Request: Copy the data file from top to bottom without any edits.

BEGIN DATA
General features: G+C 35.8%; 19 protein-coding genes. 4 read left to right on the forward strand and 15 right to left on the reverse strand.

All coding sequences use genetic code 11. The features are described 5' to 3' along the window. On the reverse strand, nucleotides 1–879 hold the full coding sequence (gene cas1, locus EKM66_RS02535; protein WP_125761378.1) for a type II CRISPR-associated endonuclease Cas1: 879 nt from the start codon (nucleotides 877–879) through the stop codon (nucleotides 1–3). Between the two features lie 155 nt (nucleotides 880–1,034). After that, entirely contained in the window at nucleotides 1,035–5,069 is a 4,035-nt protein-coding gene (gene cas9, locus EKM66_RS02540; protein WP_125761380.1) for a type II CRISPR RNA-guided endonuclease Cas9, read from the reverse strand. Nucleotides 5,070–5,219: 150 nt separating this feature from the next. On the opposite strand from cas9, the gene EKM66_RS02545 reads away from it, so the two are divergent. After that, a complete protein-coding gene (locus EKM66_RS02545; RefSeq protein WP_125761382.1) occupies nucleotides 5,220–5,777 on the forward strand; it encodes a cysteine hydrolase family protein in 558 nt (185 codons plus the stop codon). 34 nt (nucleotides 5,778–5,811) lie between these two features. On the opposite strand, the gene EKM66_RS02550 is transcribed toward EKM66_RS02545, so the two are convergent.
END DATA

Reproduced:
General features: G+C 35.8%; 19 protein-coding genes. 4 read left to right on the forward strand and 15 right to left on the reverse strand.

All coding sequences use genetic code 11. The features are described 5' to 3' along the window. On the reverse strand, nucleotides 1–879 hold the full coding sequence (gene cas1, locus EKM66_RS02535; protein WP_125761378.1) for a type II CRISPR-associated endonuclease Cas1: 879 nt from the start codon (nucleotides 877–879) through the stop codon (nucleotides 1–3). Between the two features lie 155 nt (nucleotides 880–1,034). After that, entirely contained in the window at nucleotides 1,035–5,069 is a 4,035-nt protein-coding gene (gene cas9, locus EKM66_RS02540; protein WP_125761380.1) for a type II CRISPR RNA-guided endonuclease Cas9, read from the reverse strand. Nucleotides 5,070–5,219: 150 nt separating this feature from the next. On the opposite strand from cas9, the gene EKM66_RS02545 reads away from it, so the two are divergent. After that, a complete protein-coding gene (locus EKM66_RS02545; RefSeq protein WP_125761382.1) occupies nucleotides 5,220–5,777 on the forward strand; it encodes a cysteine hydrolase family protein in 558 nt (185 codons plus the stop codon). 34 nt (nucleotides 5,778–5,811) lie between these two features. On the opposite strand, the gene EKM66_RS02550 is transcribed toward EKM66_RS02545, so the two are convergent.